The USS Reuben James was one of 24 US Navy destroyers assisting with the escort of convoys in the western North Atlantic, between America and Iceland. There had been a [permalink id=14168 text=”growing number of incidents”] between US ships and U-Boats. Now the USS Reuben James became the first United States warship to be sunk as a result of hostile action in World War II. As dawn broke on the 31st she was torpedoed by U-552 commanded by Erich Topp, who was to become the third most successful U Boat captain of the war.
One of only 44 survivors out of the 159 man crew, Chief Petty Officer William Burgstresser, was later to tell the St Petersburg Times:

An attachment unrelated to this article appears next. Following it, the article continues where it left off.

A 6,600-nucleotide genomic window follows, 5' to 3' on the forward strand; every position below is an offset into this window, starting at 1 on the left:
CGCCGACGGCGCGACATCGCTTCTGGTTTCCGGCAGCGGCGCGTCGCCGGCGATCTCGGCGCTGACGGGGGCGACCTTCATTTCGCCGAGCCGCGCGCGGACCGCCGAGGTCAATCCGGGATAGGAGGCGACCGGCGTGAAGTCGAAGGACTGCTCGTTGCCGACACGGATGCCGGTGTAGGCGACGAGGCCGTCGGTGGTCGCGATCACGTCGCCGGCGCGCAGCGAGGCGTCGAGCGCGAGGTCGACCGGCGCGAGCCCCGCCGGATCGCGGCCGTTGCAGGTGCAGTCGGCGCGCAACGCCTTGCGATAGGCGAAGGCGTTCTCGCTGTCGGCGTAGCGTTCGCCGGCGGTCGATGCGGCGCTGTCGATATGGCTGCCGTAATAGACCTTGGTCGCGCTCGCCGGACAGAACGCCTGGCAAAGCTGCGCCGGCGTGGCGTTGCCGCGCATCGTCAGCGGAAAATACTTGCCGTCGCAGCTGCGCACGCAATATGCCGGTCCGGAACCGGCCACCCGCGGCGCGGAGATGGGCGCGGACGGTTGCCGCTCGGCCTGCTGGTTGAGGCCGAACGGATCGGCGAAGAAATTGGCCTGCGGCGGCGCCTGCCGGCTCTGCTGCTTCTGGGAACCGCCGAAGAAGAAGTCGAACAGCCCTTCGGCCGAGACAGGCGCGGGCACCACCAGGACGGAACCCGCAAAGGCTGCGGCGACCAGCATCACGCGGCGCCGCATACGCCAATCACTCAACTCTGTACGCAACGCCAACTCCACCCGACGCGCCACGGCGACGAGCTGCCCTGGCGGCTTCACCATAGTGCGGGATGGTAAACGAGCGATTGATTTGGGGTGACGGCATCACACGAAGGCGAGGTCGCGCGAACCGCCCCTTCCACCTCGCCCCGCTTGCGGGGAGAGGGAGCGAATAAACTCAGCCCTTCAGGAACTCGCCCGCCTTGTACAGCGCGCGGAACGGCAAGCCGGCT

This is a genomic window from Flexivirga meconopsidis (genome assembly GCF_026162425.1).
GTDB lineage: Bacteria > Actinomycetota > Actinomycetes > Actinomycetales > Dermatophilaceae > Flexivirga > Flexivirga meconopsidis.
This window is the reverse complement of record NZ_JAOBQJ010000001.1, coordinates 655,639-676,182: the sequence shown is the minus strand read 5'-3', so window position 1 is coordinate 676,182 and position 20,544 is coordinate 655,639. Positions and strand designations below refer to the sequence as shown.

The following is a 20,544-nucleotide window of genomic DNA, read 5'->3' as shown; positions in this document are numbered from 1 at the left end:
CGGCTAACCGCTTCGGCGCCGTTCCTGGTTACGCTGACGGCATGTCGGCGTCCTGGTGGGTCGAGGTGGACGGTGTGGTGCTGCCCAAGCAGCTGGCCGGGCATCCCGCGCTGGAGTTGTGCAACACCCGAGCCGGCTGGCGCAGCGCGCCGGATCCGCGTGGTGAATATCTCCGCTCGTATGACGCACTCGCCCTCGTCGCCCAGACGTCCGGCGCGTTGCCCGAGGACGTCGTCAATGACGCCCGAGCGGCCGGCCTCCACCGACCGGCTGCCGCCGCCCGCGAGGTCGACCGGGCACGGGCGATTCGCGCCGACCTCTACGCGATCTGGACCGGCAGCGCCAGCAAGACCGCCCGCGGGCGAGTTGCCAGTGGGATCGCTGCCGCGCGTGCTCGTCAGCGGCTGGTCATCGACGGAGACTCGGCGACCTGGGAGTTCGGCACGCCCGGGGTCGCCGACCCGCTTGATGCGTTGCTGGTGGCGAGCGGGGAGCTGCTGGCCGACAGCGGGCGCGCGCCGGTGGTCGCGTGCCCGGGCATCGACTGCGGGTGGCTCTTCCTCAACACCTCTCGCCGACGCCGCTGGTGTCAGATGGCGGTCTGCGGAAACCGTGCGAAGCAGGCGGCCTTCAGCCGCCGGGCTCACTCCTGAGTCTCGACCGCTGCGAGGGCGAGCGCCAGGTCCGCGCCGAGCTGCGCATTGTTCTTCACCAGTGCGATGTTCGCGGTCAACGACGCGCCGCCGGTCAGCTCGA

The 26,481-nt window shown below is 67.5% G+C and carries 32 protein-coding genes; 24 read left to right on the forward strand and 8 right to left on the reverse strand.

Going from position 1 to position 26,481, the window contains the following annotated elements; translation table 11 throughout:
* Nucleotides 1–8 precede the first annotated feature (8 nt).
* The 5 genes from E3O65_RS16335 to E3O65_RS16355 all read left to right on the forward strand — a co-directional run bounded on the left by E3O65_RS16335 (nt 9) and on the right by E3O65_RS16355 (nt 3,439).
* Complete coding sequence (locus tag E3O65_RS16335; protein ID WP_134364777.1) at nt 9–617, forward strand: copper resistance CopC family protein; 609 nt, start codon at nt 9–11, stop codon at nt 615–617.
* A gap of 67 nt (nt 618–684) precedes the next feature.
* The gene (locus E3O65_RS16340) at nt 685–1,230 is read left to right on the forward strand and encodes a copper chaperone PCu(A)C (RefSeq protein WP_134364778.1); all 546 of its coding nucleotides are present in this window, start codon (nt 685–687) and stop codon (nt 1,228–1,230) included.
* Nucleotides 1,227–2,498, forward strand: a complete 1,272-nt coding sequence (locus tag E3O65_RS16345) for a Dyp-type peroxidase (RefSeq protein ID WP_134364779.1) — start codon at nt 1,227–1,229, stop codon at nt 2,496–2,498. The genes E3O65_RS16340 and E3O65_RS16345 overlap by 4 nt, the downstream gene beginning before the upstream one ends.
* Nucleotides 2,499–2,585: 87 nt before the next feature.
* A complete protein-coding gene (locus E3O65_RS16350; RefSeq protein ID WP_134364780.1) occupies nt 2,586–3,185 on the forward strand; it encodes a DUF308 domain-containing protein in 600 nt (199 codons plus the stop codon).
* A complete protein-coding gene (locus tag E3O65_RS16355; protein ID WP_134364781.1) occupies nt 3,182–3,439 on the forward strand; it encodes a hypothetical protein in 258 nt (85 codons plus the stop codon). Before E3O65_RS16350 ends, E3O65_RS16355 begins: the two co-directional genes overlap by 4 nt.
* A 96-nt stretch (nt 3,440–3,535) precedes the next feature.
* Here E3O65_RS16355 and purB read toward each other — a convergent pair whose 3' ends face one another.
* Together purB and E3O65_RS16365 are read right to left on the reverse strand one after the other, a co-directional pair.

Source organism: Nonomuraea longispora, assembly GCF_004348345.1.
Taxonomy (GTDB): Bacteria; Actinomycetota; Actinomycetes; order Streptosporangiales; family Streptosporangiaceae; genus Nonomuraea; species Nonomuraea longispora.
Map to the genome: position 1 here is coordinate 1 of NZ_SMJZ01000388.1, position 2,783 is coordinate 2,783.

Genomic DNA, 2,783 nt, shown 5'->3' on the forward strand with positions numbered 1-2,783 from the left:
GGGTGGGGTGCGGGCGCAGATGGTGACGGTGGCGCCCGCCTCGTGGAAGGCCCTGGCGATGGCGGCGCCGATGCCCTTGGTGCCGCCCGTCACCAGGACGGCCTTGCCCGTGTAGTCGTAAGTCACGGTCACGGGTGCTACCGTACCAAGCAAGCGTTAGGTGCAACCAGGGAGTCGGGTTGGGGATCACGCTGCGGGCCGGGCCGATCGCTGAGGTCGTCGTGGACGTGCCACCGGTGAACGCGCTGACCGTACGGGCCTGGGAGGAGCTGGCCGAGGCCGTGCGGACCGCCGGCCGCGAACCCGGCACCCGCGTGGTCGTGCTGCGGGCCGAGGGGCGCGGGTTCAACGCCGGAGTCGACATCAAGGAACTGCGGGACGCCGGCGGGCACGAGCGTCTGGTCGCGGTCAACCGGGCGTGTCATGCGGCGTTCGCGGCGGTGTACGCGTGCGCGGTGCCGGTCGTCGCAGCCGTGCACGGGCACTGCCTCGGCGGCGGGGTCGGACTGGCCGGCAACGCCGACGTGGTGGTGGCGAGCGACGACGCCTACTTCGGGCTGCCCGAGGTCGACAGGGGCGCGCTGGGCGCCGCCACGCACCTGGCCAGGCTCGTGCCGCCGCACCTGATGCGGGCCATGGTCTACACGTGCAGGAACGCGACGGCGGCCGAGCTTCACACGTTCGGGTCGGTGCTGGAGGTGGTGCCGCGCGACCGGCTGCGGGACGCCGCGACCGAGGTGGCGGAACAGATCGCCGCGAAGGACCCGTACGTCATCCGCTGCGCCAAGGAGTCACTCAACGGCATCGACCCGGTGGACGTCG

I was on watch in the engine room at 5:30 a.m. when we felt the impact. There were two explosions — one sounded like the magazine. Altogether there were eight men in both sections of the engine room.
The lights went out and the steam flow was interrupted. There was a sinking motion of the ship as if she were going down by the bow.
I went topside and found the whole forward part of the ship, including the bridge, completely demolished and carried away.
It was yet another provocation, but the United States was still not ready to go to war with Germany.
The men who were lost on the Reuben James are remembered to this day. In 2017 I was contacted by Mike Perry and I am honoured to be able to add this postscript to these events: